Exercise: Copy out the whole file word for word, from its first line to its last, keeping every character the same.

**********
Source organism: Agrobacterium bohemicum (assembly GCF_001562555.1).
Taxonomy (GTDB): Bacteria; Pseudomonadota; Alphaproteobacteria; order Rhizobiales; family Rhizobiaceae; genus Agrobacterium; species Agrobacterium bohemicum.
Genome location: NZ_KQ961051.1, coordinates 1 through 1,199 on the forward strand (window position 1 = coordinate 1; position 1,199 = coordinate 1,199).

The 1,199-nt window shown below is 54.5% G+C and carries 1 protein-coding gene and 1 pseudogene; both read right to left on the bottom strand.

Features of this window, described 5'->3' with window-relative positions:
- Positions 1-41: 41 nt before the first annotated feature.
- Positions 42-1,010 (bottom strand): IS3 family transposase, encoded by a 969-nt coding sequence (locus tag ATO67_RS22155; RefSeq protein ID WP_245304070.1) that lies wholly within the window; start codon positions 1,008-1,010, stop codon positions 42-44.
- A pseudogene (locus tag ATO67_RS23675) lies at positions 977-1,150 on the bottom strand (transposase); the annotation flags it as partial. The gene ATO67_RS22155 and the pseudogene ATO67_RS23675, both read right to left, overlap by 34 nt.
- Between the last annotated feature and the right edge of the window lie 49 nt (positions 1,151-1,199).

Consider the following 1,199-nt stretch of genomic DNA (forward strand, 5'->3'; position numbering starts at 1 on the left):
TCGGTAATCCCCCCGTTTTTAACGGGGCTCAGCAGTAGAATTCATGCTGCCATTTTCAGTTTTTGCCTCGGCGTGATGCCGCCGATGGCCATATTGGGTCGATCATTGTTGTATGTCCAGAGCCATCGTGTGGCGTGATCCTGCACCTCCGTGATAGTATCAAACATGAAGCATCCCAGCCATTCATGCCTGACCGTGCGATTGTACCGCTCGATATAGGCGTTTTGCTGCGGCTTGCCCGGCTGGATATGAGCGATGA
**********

Source organism: Agrobacterium bohemicum (assembly GCF_001562555.1).
Taxonomy (GTDB): Bacteria; Pseudomonadota; Alphaproteobacteria; order Rhizobiales; family Rhizobiaceae; genus Agrobacterium; species Agrobacterium bohemicum.
Genome location: NZ_KQ961051.1, coordinates 1 through 1,199 on the forward strand (window position 1 = coordinate 1; position 1,199 = coordinate 1,199).

The 1,199-nt window shown below is 54.5% G+C and carries 1 protein-coding gene and 1 pseudogene; both read right to left on the bottom strand.

Features of this window, described 5'->3' with window-relative positions:
- Positions 1-41: 41 nt before the first annotated feature.
- Positions 42-1,010 (bottom strand): IS3 family transposase, encoded by a 969-nt coding sequence (locus tag ATO67_RS22155; RefSeq protein ID WP_245304070.1) that lies wholly within the window; start codon positions 1,008-1,010, stop codon positions 42-44.
- A pseudogene (locus tag ATO67_RS23675) lies at positions 977-1,150 on the bottom strand (transposase); the annotation flags it as partial. The gene ATO67_RS22155 and the pseudogene ATO67_RS23675, both read right to left, overlap by 34 nt.
- Between the last annotated feature and the right edge of the window lie 49 nt (positions 1,151-1,199).

Consider the following 1,199-nt stretch of genomic DNA (forward strand, 5'->3'; position numbering starts at 1 on the left):
TCGGTAATCCCCCCGTTTTTAACGGGGCTCAGCAGTAGAATTCATGCTGCCATTTTCAGTTTTTGCCTCGGCGTGATGCCGCCGATGGCCATATTGGGTCGATCATTGTTGTATGTCCAGAGCCATCGTGTGGCGTGATCCTGCACCTCCGTGATAGTATCAAACATGAAGCATCCCAGCCATTCATGCCTGACCGTGCGATTGTACCGCTCGATATAGGCGTTTTGCTGCGGCTTGCCCGGCTGGATATGAGCGATGA